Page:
Caroline Center gives thanks for 22 years of leadership from SSND Sister Pat

April 7 is graduation day at Caroline Center, a job training and education center for women in Baltimore City that is sponsored by the School Sisters of Notre Dame. Students will go off, armed with training as nursing assistants and pharmacy technicians.

And their executive director will say goodbye after 22 years.

School Sister of Notre Dame Patricia McLaughlin will be honored at a reception that evening at her alma mater, Notre Dame of Maryland University.

School Sister of Notre Dame Pat McLaughlin observes pharmacy technology student Tykeysha Whiting fill a syringe during class at the Caroline Center, a job training facility sponsored by the School Sisters on Somerset St. in Baltimore, March 19. (Kevin J. Parks/CR Staff)

“Being a part of Caroline Center has been an absolute privilege,” she said. “I have been here long enough to see the difference 15 short weeks of love and support and strategic career education can make in the life of a woman. But then to see how they carry what they have learned here into their homes, their workplaces, their neighborhoods, gives me hope for what our city can become.”

Sister Kathleen Feeley, a fellow SSND, can attest to Sister Pat’s work.

While she was raising funds and renovating the 1908 building on the Institute of Notre Dame campus that would become the Caroline Center, Sister Kathleen decided she wasn’t the right person to run it.

“I realized all of a sudden,” she said, “who is going to run this program?”

She chose Sister Pat, who had the creativity and experience necessary, after serving on the order’s provincial council and as director of My Sister’s Place, a Catholic Charities of Baltimore program for homeless and impoverished women and their children.

Sister Pat, who grew up in St. William of York Parish in Ten Hills, attended Notre Dame Preparatory School and professed as an SSND in 1965, joined Caroline Center as associate director in 1994 and two years later succeeded Sister Kathleen as executive director.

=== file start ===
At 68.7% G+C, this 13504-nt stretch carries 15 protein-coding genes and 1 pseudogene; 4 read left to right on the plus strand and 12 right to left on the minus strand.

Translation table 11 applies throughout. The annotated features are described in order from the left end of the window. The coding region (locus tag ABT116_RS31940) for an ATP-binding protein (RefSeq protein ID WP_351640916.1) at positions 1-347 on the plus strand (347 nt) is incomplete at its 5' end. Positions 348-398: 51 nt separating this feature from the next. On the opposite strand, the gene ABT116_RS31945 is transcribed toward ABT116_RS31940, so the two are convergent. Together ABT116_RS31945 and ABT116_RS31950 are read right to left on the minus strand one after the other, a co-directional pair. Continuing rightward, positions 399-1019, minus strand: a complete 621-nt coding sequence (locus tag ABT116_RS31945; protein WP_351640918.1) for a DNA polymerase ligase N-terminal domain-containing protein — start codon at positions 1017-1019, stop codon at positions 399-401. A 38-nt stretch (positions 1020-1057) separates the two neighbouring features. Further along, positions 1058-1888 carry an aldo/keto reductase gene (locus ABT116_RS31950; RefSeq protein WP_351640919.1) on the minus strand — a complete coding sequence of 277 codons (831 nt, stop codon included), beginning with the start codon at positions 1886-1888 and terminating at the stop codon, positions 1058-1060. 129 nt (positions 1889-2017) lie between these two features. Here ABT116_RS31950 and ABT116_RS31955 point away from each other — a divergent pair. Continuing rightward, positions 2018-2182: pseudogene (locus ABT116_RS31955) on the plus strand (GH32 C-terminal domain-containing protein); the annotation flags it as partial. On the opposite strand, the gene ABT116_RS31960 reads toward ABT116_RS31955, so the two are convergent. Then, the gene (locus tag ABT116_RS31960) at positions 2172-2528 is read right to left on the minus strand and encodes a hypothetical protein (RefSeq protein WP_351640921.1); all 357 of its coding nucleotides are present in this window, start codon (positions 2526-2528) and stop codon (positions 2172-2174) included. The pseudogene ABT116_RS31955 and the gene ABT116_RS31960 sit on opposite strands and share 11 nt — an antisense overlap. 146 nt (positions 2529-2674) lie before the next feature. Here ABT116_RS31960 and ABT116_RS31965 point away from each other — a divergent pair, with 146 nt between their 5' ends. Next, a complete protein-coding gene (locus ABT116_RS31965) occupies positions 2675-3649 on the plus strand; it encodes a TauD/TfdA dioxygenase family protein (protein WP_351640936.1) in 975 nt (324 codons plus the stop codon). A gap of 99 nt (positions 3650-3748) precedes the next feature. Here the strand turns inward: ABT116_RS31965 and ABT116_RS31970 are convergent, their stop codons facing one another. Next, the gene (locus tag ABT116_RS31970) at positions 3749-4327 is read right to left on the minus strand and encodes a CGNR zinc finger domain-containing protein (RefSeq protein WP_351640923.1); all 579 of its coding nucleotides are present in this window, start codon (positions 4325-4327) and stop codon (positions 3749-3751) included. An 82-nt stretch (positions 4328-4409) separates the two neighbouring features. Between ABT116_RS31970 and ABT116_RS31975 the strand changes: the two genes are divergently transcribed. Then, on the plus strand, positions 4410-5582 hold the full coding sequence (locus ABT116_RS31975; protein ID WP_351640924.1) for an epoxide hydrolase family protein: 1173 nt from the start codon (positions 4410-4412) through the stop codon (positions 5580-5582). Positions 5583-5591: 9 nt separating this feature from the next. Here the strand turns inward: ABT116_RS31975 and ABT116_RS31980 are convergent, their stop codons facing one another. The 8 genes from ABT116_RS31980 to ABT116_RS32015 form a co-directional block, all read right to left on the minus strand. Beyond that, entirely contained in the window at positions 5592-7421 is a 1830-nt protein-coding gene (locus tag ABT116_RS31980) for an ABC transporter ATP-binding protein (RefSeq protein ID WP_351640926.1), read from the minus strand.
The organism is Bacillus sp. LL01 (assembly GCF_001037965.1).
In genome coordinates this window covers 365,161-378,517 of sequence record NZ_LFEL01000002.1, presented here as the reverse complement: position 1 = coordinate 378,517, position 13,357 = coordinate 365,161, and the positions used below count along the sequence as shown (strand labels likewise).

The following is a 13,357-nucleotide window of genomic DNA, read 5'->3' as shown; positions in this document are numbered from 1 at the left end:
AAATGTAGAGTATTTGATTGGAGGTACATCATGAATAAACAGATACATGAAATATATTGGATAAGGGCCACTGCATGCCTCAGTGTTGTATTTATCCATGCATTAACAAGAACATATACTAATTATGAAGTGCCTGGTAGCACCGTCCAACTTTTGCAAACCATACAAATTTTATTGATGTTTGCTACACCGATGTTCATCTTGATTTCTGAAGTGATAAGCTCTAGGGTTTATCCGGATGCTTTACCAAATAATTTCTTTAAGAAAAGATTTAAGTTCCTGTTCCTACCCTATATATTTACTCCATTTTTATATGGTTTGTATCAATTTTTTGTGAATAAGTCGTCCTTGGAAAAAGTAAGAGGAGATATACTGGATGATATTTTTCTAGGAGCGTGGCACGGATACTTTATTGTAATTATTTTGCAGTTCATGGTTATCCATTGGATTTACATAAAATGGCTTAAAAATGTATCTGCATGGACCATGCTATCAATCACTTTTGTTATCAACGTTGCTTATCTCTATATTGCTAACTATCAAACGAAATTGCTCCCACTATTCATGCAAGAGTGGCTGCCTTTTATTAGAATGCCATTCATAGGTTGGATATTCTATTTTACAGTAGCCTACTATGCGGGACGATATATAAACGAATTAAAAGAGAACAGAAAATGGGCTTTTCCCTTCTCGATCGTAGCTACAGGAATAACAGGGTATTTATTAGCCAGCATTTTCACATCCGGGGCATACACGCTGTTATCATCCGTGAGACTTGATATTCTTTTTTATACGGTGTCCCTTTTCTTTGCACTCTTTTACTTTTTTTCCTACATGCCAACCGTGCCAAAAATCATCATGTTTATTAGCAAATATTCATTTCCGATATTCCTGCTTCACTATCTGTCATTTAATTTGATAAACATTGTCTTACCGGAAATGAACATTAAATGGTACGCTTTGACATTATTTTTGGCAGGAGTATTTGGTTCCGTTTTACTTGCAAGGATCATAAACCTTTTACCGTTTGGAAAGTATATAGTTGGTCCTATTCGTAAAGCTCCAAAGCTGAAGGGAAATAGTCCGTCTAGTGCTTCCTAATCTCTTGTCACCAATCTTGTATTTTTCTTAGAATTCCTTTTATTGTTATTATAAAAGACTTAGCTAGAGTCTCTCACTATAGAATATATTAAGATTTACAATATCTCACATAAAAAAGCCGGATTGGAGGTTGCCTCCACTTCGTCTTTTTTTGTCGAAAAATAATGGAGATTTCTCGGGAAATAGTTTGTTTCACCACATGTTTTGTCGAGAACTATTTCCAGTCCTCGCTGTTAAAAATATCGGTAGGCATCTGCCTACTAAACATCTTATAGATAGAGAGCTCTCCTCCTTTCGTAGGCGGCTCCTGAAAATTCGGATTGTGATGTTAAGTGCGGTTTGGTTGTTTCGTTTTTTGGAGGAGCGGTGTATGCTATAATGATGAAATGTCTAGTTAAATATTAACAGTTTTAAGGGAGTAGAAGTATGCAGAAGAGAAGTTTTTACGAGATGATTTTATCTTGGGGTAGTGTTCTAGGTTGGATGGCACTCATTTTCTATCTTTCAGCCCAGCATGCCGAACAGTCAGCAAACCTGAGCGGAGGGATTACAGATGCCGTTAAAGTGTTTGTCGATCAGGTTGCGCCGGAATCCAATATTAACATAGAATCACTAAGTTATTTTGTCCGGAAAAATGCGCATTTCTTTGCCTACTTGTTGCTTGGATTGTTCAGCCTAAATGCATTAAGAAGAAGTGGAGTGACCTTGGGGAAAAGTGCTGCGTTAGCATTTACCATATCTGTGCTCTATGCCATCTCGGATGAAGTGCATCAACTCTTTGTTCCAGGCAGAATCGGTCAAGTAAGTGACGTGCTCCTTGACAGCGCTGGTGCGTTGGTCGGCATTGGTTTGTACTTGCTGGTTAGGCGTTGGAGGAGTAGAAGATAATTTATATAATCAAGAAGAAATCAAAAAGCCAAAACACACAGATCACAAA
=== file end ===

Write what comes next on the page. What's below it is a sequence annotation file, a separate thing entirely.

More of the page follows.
“From day one she was in charge of the program, and that’s why it was so successful,” Sister Kathleen said. “She was so good.”

Over the years, Sister Pat has seen the program grow and adapt – with a single mission.

“The kernel of the education has not changed,” she said. “We have always looked for where the jobs are, with good pay and room for advancement.”

Sister Pat has always been an advocate for Caroline Center students. She’s developed partnerships with hospitals, pharmacies and other businesses to hire graduates. She’s brought in services, changed the program, and encouraged her students’ success.

“The stories and lives of the women who have been a part of the program have been an inspiration to me every single day,” she said. “They embody the mission in a way we could never imagine when we started in 1996. Their successes make my heart sing and their struggles bring me to my knees.”

School Sister of Notre Dame Patricia McLaughlin, who is retiring as executive director of the Caroline Center, visits with Barbara Duvall, second from left, and other students in 2007. (Courtesy Caroline Center)

Colene Mathews, 42, a parishioner of St. Jude Shrine, is among those grateful for the opportunities offered by the Caroline Center.

A 2015 graduate who worked at the School Sisters’ Maria Health Care Center caring for aging sisters, she is now enrolled in Johns Hopkins Hospital’s SOARING program, which trains certified nursing assistants for advanced direct patient care. She hopes to become an RN.

“It is such a rewarding program. It helps you in so many ways, spiritually, financially and in growth,” said Matthews, who plans to attend the April 7 reception for Sister Pat. “She has really helped the school a lot and I’m going to miss her.”

Matthews is among 3,000 graduates of the Caroline Center, where interest in the mission is helped by word of mouth. The April class attracted 636 applications – for 90 seats.

Two years ago, on the center’s 20th anniversary, Caroline Center responded to unrest following Freddie Gray’s death by opening a new center for nursing assistants training at St. Agnes Hospital.

“It’s a wonderful setting,” Sister Pat said.

What’s next for Caroline Center? Sister Pat said that new training programs might be added. A new strategic plan is needed, after a new director is selected in the coming year.

“I’m sure we’re going to find the right person,” Sister Kathleen said. “The blessing (Caroline Center) has had from the beginning will last, I’m sure.”

Sister Pat is still deciding on her next steps. She continues to sit on several boards and plans to consider how best she can service the SSNDs and the community.

“I still have lots of energy,” she said.

 

For more information about the April 7 reception for Sister Patricia McLaughlin, visit www.caroline-center.org

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Mary K. Tilghman

Mary K. Tilghman

Mary Tilghman is a freelance contributor to the Catholic Review who previously served as managing editor, news editor and staff writer for the Review.

A parishioner of St. Ignatius in Baltimore, she and her husband have three adult children. Her first novel, “Divided Loyalties” (Black Rose Writing), a historical novel set in the aftermath of the Battle of Antietam, was published in 2017.